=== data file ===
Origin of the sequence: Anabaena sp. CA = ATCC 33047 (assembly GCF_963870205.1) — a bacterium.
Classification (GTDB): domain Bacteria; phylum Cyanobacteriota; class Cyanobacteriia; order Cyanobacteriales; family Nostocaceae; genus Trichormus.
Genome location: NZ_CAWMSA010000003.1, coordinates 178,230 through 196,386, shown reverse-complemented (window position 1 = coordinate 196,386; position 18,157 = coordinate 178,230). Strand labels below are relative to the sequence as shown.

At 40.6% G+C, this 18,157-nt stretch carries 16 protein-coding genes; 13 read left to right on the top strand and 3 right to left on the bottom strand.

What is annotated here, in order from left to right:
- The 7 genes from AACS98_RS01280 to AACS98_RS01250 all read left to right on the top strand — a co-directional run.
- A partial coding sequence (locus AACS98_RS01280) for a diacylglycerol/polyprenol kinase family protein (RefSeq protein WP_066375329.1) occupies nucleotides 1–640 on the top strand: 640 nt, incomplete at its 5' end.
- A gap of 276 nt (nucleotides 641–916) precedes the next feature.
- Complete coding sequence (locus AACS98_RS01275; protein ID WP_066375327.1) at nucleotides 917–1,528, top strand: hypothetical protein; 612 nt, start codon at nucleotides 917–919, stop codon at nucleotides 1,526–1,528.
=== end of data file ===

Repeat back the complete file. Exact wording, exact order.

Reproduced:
Origin of the sequence: Anabaena sp. CA = ATCC 33047 (assembly GCF_963870205.1) — a bacterium.
Classification (GTDB): domain Bacteria; phylum Cyanobacteriota; class Cyanobacteriia; order Cyanobacteriales; family Nostocaceae; genus Trichormus.
Genome location: NZ_CAWMSA010000003.1, coordinates 178,230 through 196,386, shown reverse-complemented (window position 1 = coordinate 196,386; position 18,157 = coordinate 178,230). Strand labels below are relative to the sequence as shown.

At 40.6% G+C, this 18,157-nt stretch carries 16 protein-coding genes; 13 read left to right on the top strand and 3 right to left on the bottom strand.

What is annotated here, in order from left to right:
- The 7 genes from AACS98_RS01280 to AACS98_RS01250 all read left to right on the top strand — a co-directional run.
- A partial coding sequence (locus AACS98_RS01280) for a diacylglycerol/polyprenol kinase family protein (RefSeq protein WP_066375329.1) occupies nucleotides 1–640 on the top strand: 640 nt, incomplete at its 5' end.
- A gap of 276 nt (nucleotides 641–916) precedes the next feature.
- Complete coding sequence (locus AACS98_RS01275; protein ID WP_066375327.1) at nucleotides 917–1,528, top strand: hypothetical protein; 612 nt, start codon at nucleotides 917–919, stop codon at nucleotides 1,526–1,528.